Twitter is Not a Strategy*
And neither is Facebook, Vines, Instagram, or any other digital social media tool or set of tools. Yet the first inclination of a company new to the world of digital marketing is to have a Facebook page and a Twitter account and post some pictures on Instagram and then proudly report that they have a digital marketing strategy. This reminds me of when everyone had to have a web page, and then we had to do banner ads, and then email blasts and the search engine optimization. Those weren’t strategies either.
A digital marketing strategy starts with the same thing that it always has – an offering, a brand, and positioning, and then crafting messages that are focused on specific customer groups to influence customer behavior. The messages are still crafted to support specific customer actions, depending on where the customer is in their purchase and experience journey.
But then all heck breaks loose if we don’t recognize that in digital marketing:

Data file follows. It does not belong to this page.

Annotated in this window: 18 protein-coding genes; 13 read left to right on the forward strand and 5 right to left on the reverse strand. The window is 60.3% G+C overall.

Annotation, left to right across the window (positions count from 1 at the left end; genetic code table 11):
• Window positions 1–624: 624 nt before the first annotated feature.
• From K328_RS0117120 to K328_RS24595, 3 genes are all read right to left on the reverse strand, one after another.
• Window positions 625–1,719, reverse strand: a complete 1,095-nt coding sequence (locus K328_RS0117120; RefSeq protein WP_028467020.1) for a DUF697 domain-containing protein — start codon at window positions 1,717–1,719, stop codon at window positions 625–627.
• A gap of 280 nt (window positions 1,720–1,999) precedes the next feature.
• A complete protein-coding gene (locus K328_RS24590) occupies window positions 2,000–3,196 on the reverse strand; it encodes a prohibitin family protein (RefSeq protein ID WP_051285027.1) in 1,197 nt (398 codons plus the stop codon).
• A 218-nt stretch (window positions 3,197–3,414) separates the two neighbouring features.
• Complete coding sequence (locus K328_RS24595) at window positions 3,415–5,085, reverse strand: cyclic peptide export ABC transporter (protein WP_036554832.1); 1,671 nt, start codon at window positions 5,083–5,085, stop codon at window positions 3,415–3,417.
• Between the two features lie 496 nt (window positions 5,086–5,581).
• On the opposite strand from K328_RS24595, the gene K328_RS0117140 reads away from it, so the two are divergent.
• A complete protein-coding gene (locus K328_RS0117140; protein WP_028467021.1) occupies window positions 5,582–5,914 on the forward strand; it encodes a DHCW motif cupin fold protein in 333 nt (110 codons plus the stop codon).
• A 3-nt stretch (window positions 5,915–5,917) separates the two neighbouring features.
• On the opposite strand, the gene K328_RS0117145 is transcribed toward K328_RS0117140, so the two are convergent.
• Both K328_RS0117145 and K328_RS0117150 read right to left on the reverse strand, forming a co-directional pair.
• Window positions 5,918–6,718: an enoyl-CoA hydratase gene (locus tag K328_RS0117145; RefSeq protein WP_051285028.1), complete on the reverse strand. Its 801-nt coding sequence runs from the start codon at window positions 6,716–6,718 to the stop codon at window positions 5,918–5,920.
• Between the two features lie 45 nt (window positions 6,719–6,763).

- The concept of market segments has been replaced by ever-changing and overlapping affinity groups.
- The brand essence and the positioning can change depending on the focus on different affinity groups.
- The customer journey is no longer linear but is an ongoing process of engagement before, during, and after purchase.
- The digital channels require constant attention with branded content and customer interaction.
- And finally, once we set it in motion, our digital presence is largely out of our control.
The last point bears repeating and is the most difficult to embrace. In prior iterations of the marketing function – from production to sales to marketing and then to customer focus – we were in the drivers seat and spend a LOT of money (e.g. more that $5 billion a year at Ford Motor Company) to push awareness and the close the deal.
Now the customer has a lot more control over the information flow and over the brand message. And unless there is an integrated digital strategy, we have totally lost control over our brand equity.
Next Up – the steps in developing a Digital Marketing Plan.
* See TWITTER IS NOT A STRATEGY – Rediscovering the Art of Brand Marketing, by Tom Doctoroff, Palgrave Macmillan Trade